Major water shortage concerns as thaw expected

Water supplies are running dangerously low as running taps and burst pipes play havoc with the water system during the ongoing cold snap.

Water supplies are running dangerously low as running taps and burst pipes play havoc with the water system during the ongoing cold snap.

There are also serious concerns for the county's roads with the expected thaw creating "sheets" of black ice as night time temperatures remain as low as -9c.

Joe Peoples, acting director of Water, Environment and Emergency Services for Donegal County Council, said they are being forced to swich off water in a number of parts of the county as reseviours stuggle to meet demand. The main areas are on the Lough Mourne supply and in the Gweedore area.

"We have been very active in trying to conserve water supplies over the last seven days or thereabouts. Where we have restrictions in place over the weekend from a couple of supplies in the east of the county and one in the west of the county. We are restricting between 10pm and 8am," he stated

He said it was important for people to remember that they have the provision for water storage and it will only be their cold tap water they will be unable to use at night.

He says due to the large water supply network across rural areas they are also facing the prospect of even more burst pipe after the thaw sets in and they would be relying on "community intervention" in reporting these leaks.

Senior Roads Engineer, Michael McGarvery, says they were not expecting fresh snow in the next 24 hours but black ice is a constant concern on the county's roads

"Just because there is a thaw being talked about that's when we would actually say that if anything, in some cases, the risk has increased because the public awareness may not be as high," he stated.

John McLaughlin, council director of services for roads and transportation, said the council had received another 400 tonnes of road salt on Tuesday from the NRA, and was due to receive another 270 tonnes yesterday.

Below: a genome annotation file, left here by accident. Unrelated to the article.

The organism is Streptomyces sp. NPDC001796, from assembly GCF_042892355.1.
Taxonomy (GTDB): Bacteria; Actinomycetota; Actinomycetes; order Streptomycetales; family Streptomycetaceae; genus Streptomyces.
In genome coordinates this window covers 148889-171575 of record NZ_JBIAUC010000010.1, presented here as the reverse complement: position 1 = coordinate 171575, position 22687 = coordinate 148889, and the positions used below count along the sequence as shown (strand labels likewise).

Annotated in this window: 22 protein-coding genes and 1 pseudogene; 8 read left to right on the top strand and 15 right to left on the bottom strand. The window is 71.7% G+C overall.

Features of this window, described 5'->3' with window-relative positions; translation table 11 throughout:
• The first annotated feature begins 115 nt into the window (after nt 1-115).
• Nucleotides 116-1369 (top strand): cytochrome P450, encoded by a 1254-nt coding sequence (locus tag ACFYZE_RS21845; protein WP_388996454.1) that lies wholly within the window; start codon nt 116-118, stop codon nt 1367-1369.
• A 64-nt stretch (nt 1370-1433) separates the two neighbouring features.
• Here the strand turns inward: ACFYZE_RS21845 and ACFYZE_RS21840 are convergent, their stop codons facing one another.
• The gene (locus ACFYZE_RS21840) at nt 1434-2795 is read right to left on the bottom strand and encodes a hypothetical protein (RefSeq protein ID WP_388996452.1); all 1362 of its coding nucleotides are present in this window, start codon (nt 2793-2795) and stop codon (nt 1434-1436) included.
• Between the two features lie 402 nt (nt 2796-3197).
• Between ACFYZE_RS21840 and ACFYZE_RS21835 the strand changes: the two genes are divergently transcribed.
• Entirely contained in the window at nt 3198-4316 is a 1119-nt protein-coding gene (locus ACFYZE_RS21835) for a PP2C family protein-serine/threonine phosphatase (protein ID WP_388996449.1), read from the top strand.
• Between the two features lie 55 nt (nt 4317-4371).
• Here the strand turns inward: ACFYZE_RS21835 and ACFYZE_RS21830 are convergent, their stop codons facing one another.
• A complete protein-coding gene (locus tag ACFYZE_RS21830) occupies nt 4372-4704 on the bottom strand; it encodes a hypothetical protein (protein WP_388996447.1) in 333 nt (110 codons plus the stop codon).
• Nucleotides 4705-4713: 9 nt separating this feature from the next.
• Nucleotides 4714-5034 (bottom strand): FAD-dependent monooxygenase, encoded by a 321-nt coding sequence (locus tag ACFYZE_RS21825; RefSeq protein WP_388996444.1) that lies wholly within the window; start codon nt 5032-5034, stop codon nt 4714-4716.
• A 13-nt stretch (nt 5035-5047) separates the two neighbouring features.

Donegal County Council lorries are spreading about 200 tonnes of salt per day on the county roads that councillors have prioritised.

Donegal Mountain Rescue team have reported a busy week with 15 call outs since last Saturday.

They have been called by the HSE a number of times in recent days to assist with a range of tasks including helping a senior citizen to a care home and deliver medical supplies and food parcels to a number of others who have been stranded due to impassable roads.

PRO of the group, Catherine Strain, says they have been so active this week that one of their four wheel drive vehicles broke down after spending many hours touring the dangerous roads around the county.

"We had 15 call outs within four days. They were on Saturday, Sunday, Monday and Tuesday. Monday was our busiest day. Most of them were assisting the HSE getting nurses out to attend patients living in remote areas to give medical treatment. Some of them were for delivering medicine and one was to deliver a food parcel to a woman who was unable to get out of her house," she said.

Despite the treacherous road conditions most travel services in and out of the county have been able to continue over the last week. Local services have been affected by the closure of a number of roads but the main routes front he county have been passable.

Bus Eireann say services around the country were operating as per normal with some delays and Donegal Airport say they have been able to keep the airport open all week and keep flights on schedule.

Those aiming to travel via the west Donegal Airport in Carrickfin are advised to keep up to date with road closures as both the Meenaroy and back of Errigal roads have been subject to closure during the week.